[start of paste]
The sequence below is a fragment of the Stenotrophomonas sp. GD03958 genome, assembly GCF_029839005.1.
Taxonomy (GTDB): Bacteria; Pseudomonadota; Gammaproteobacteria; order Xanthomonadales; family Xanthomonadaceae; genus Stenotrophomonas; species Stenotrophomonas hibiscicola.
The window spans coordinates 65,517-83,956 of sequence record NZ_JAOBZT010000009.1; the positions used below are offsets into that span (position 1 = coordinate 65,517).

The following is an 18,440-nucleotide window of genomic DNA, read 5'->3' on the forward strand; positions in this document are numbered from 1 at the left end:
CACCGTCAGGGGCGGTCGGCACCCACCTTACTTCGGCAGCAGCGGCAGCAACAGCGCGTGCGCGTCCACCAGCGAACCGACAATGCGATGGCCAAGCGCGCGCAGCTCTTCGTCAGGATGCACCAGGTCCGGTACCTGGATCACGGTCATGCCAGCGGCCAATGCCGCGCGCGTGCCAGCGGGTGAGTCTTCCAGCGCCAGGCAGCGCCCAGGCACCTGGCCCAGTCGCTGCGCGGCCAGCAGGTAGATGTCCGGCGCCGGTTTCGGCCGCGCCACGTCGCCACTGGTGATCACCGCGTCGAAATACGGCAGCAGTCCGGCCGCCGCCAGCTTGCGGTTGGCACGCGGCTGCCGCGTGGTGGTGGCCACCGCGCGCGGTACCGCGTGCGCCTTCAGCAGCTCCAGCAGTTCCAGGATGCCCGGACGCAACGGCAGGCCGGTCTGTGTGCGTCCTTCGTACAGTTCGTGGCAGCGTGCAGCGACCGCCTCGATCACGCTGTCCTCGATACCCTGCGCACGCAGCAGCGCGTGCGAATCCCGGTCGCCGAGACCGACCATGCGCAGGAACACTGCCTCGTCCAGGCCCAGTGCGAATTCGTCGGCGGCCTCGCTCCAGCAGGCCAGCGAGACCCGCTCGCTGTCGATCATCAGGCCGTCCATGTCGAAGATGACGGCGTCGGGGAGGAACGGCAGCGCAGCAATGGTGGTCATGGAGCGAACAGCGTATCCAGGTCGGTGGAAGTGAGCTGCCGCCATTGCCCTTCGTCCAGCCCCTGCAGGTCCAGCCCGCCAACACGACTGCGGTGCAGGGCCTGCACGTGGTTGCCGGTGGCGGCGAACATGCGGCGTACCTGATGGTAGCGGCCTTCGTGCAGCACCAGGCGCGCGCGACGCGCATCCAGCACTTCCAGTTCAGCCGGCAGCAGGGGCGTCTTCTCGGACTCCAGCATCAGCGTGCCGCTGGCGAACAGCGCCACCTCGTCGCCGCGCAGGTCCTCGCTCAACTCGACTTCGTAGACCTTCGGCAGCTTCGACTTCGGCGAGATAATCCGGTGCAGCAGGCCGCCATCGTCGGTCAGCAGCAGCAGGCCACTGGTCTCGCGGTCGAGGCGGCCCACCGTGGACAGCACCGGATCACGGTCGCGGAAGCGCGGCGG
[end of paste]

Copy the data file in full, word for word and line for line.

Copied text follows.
The sequence below is a fragment of the Stenotrophomonas sp. GD03958 genome, assembly GCF_029839005.1.
Taxonomy (GTDB): Bacteria; Pseudomonadota; Gammaproteobacteria; order Xanthomonadales; family Xanthomonadaceae; genus Stenotrophomonas; species Stenotrophomonas hibiscicola.
The window spans coordinates 65,517-83,956 of sequence record NZ_JAOBZT010000009.1; the positions used below are offsets into that span (position 1 = coordinate 65,517).

The following is an 18,440-nucleotide window of genomic DNA, read 5'->3' on the forward strand; positions in this document are numbered from 1 at the left end:
CACCGTCAGGGGCGGTCGGCACCCACCTTACTTCGGCAGCAGCGGCAGCAACAGCGCGTGCGCGTCCACCAGCGAACCGACAATGCGATGGCCAAGCGCGCGCAGCTCTTCGTCAGGATGCACCAGGTCCGGTACCTGGATCACGGTCATGCCAGCGGCCAATGCCGCGCGCGTGCCAGCGGGTGAGTCTTCCAGCGCCAGGCAGCGCCCAGGCACCTGGCCCAGTCGCTGCGCGGCCAGCAGGTAGATGTCCGGCGCCGGTTTCGGCCGCGCCACGTCGCCACTGGTGATCACCGCGTCGAAATACGGCAGCAGTCCGGCCGCCGCCAGCTTGCGGTTGGCACGCGGCTGCCGCGTGGTGGTGGCCACCGCGCGCGGTACCGCGTGCGCCTTCAGCAGCTCCAGCAGTTCCAGGATGCCCGGACGCAACGGCAGGCCGGTCTGTGTGCGTCCTTCGTACAGTTCGTGGCAGCGTGCAGCGACCGCCTCGATCACGCTGTCCTCGATACCCTGCGCACGCAGCAGCGCGTGCGAATCCCGGTCGCCGAGACCGACCATGCGCAGGAACACTGCCTCGTCCAGGCCCAGTGCGAATTCGTCGGCGGCCTCGCTCCAGCAGGCCAGCGAGACCCGCTCGCTGTCGATCATCAGGCCGTCCATGTCGAAGATGACGGCGTCGGGGAGGAACGGCAGCGCAGCAATGGTGGTCATGGAGCGAACAGCGTATCCAGGTCGGTGGAAGTGAGCTGCCGCCATTGCCCTTCGTCCAGCCCCTGCAGGTCCAGCCCGCCAACACGACTGCGGTGCAGGGCCTGCACGTGGTTGCCGGTGGCGGCGAACATGCGGCGTACCTGATGGTAGCGGCCTTCGTGCAGCACCAGGCGCGCGCGACGCGCATCCAGCACTTCCAGTTCAGCCGGCAGCAGGGGCGTCTTCTCGGACTCCAGCATCAGCGTGCCGCTGGCGAACAGCGCCACCTCGTCGCCGCGCAGGTCCTCGCTCAACTCGACTTCGTAGACCTTCGGCAGCTTCGACTTCGGCGAGATAATCCGGTGCAGCAGGCCGCCATCGTCGGTCAGCAGCAGCAGGCCACTGGTCTCGCGGTCGAGGCGGCCCACCGTGGACAGCACCGGATCACGGTCGCGGAAGCGCGGCGG